George Mason University

CS571 Operating Systems Spring 2002

Extra Credit EC1
Group Project
5 points
Due Friday 4/12/02

This is an extra credit group assignment. It is optional. If your group completes this assignment, your group paper will receive a grade and then each of your will receive the paper grade. It will add up to 0.5 to your raw score at the end of the term. (The raw score S is the average of your course components, weighted as in the course overview, and is on a scale of 1 to 10.)

This question concerns Problem 3 of Q1, the locking of databases. The objective here is to come up with short, brief, concise, elegant responses. Lengthy responses, even if correct, will we worth less than brief correct responses. Quality, not quantity, will be a principal consideration during evaluation.

Let us consider some design problems of databases in which transaction threads must lock records before they can update them. There is a special server called the Lock Manager used by the transaction threads to lock and unlock records. The Lock Manager offers three operations:

  • LOCK(r): waits until record r is unlocked, then locks it and returns to the caller. The caller will be delayed until the requested lock is granted to this caller.
  • LOCKED(r): returns true if record r is locked, false otherwise.
  • UNLOCK(r): unlocks record r and wakes up one thread waiting for r, if any are waiting.
  • We will study some methods for implementing LOCK, LOCKED, and UNLOCK and the effects on performance caused by the "granularity of locks." The "grain=database" policy will lock the entire database and make transactions queue up whenever any record is already locked. The "grain=record" policy puts individual locks on the records and makes transactions queue up only when they want the same record.

    (a) A transaction thread requiring records r1,...,rk must acquire all the locks before reading or updating any of the records. In terms of Lock Manager operations, outline a protocol for obtaining the locks. Why it is deadlock free?

    (b) Specify a monitor (Hoare style with condition variables) for the Lock Manager with the "grain=database" policy. Do not worry about special steps for transactions seeking read-only access to records.

    (c) Specify a monitor for the Lock Manager with the "grain=record" policy. Do not worry about special steps for transactions seeking read-only access to records.

    Let us now investigate the relative performance of the two "grains" of locking defined above. For this analysis, we assume the simplest case, that all transactions lock a single record, chosen randomly from among all the records in the database.

    We will use the Mean Value equations (MVA) from queueing models to compute throughput, response time, and queue length for the grain=database policy. (For more context, refer to the queueing network tutorial linked to the CS571 Web page.) The model is as follows. A community of 100 users can request transactions against the database of M records. The user think time Z, which is the average time one user takes from completion of a transaction to initiation of the next transaction, is 60 sec. The mean service time of a transaction is S = 1 sec; S does not include queueing time in case of contention for the same lock. The metrics of this system are:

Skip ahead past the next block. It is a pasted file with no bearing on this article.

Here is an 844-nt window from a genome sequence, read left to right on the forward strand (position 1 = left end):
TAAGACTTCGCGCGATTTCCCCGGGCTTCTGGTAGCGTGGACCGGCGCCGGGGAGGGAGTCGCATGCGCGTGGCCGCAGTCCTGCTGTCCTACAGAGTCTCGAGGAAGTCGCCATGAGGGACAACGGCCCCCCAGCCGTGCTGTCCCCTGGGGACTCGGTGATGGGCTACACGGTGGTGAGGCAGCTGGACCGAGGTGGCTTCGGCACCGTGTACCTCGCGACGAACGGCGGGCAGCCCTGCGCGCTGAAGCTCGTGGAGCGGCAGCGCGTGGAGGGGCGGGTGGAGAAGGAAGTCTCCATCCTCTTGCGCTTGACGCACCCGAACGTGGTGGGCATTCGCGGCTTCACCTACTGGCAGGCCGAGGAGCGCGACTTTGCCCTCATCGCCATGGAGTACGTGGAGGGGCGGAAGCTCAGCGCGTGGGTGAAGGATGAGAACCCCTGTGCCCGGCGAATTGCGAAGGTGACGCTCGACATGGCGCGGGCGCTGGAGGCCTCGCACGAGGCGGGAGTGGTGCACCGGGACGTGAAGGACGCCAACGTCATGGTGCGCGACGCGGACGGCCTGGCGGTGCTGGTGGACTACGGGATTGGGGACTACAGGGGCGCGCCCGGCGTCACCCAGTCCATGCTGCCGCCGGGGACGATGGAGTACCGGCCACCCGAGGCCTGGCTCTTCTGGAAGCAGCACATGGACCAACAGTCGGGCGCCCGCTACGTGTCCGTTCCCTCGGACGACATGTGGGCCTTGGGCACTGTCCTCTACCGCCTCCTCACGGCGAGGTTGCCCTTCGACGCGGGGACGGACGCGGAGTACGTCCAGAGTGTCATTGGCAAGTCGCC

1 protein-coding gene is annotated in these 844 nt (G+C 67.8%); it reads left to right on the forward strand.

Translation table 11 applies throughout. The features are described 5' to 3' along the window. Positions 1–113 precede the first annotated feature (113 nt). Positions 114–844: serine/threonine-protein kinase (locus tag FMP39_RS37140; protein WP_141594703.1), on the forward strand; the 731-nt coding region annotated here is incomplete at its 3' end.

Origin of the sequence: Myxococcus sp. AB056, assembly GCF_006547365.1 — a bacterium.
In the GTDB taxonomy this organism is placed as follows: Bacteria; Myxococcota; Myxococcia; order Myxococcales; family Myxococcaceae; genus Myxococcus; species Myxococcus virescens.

• R(N) = response time of system (time from initiation of a transaction request to its completion, includes queueing time and service time),
  • X(N) = throughput (transactions completed per second), and
  • Q(N) = mean number of transactions waiting for a response from the system.
  • The Mean Value equations for calculating the three metrics are:

    (A)    R(N)  =  S*(1+Q(N-1))
           X(N)  =  N/(R(N)+Z)
           Q(N)  =  X(N)*R(N)

    These values can be computed iteratively in a table with rows corresponding to N=1,2,...,100 and columns for N, Q(N), X(N), and R(N).

    The model above gives the response time versus N of the database for the grain=database policy. For the grain=record protocol, we can make an approximation. Since there are M queues, one for each record, the queueing faced by a single transaction is 1/M of the total queueing in the system. We can represent this in the mean value equations with a simple change:

    (B)    R(N)  =  S*(1+Q(N-1))
           X(N)  =  N/(R(N)+Z)
           Q(N)  =  X(N)*R(N)/M

    (d) In the grain=record model (eqs. B), the database acts as a set of M parallel servers, one for each record. The user requests are equally likely to go to any of these servers. Write down the MVA equations for this system. Show how to reduce these MVA equations into eqs. A given above. This shows that the eqs. A are exact, not an approximation. Briefly discuss whether this model can be extended to deal with transactions that lock 2 records each.

    (e) Sketch the response time asymptotes (see queueing tutorial) for the grain=database and grain=record models. What happens to the system when M gets large (say, 100's or 1000's of records)?